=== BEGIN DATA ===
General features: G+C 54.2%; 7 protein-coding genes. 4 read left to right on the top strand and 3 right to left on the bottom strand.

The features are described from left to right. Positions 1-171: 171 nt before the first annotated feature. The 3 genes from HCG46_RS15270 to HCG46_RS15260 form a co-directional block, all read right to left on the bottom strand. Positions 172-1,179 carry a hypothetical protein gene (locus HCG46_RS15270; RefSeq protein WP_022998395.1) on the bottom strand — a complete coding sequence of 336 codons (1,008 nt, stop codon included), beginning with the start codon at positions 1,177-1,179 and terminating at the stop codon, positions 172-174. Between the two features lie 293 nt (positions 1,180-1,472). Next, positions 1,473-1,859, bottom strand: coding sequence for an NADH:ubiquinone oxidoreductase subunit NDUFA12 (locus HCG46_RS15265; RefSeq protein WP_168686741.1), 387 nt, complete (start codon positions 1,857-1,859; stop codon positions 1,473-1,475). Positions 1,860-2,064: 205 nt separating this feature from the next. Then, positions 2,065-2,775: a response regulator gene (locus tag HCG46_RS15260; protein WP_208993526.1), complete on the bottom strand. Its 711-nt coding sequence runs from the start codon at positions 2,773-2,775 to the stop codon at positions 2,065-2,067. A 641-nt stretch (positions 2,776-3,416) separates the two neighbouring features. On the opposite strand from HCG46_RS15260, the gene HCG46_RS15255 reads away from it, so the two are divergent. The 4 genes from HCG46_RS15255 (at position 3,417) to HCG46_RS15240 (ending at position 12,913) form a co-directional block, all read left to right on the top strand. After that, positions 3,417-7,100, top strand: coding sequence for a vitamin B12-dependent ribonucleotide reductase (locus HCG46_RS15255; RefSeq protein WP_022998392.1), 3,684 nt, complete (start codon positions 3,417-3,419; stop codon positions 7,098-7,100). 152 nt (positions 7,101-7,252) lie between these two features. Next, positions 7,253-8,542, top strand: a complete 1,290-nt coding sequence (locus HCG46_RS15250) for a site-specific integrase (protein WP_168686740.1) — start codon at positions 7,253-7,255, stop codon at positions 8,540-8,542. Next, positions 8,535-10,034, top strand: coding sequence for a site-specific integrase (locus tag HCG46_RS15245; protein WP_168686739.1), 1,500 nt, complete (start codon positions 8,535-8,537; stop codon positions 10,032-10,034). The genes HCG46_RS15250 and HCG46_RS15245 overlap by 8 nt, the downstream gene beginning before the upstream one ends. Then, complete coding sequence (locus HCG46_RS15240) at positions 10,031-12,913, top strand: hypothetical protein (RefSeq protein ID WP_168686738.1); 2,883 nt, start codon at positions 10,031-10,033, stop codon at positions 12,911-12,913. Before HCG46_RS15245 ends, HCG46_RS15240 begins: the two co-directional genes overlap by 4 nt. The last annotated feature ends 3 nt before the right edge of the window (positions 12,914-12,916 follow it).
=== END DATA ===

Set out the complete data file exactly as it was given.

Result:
General features: G+C 54.2%; 7 protein-coding genes. 4 read left to right on the top strand and 3 right to left on the bottom strand.

The features are described from left to right. Positions 1-171: 171 nt before the first annotated feature. The 3 genes from HCG46_RS15270 to HCG46_RS15260 form a co-directional block, all read right to left on the bottom strand. Positions 172-1,179 carry a hypothetical protein gene (locus HCG46_RS15270; RefSeq protein WP_022998395.1) on the bottom strand — a complete coding sequence of 336 codons (1,008 nt, stop codon included), beginning with the start codon at positions 1,177-1,179 and terminating at the stop codon, positions 172-174. Between the two features lie 293 nt (positions 1,180-1,472). Next, positions 1,473-1,859, bottom strand: coding sequence for an NADH:ubiquinone oxidoreductase subunit NDUFA12 (locus HCG46_RS15265; RefSeq protein WP_168686741.1), 387 nt, complete (start codon positions 1,857-1,859; stop codon positions 1,473-1,475). Positions 1,860-2,064: 205 nt separating this feature from the next. Then, positions 2,065-2,775: a response regulator gene (locus tag HCG46_RS15260; protein WP_208993526.1), complete on the bottom strand. Its 711-nt coding sequence runs from the start codon at positions 2,773-2,775 to the stop codon at positions 2,065-2,067. A 641-nt stretch (positions 2,776-3,416) separates the two neighbouring features. On the opposite strand from HCG46_RS15260, the gene HCG46_RS15255 reads away from it, so the two are divergent. The 4 genes from HCG46_RS15255 (at position 3,417) to HCG46_RS15240 (ending at position 12,913) form a co-directional block, all read left to right on the top strand. After that, positions 3,417-7,100, top strand: coding sequence for a vitamin B12-dependent ribonucleotide reductase (locus HCG46_RS15255; RefSeq protein WP_022998392.1), 3,684 nt, complete (start codon positions 3,417-3,419; stop codon positions 7,098-7,100). 152 nt (positions 7,101-7,252) lie between these two features. Next, positions 7,253-8,542, top strand: a complete 1,290-nt coding sequence (locus HCG46_RS15250) for a site-specific integrase (protein WP_168686740.1) — start codon at positions 7,253-7,255, stop codon at positions 8,540-8,542. Next, positions 8,535-10,034, top strand: coding sequence for a site-specific integrase (locus tag HCG46_RS15245; protein WP_168686739.1), 1,500 nt, complete (start codon positions 8,535-8,537; stop codon positions 10,032-10,034). The genes HCG46_RS15250 and HCG46_RS15245 overlap by 8 nt, the downstream gene beginning before the upstream one ends. Then, complete coding sequence (locus HCG46_RS15240) at positions 10,031-12,913, top strand: hypothetical protein (RefSeq protein ID WP_168686738.1); 2,883 nt, start codon at positions 10,031-10,033, stop codon at positions 12,911-12,913. Before HCG46_RS15245 ends, HCG46_RS15240 begins: the two co-directional genes overlap by 4 nt. The last annotated feature ends 3 nt before the right edge of the window (positions 12,914-12,916 follow it).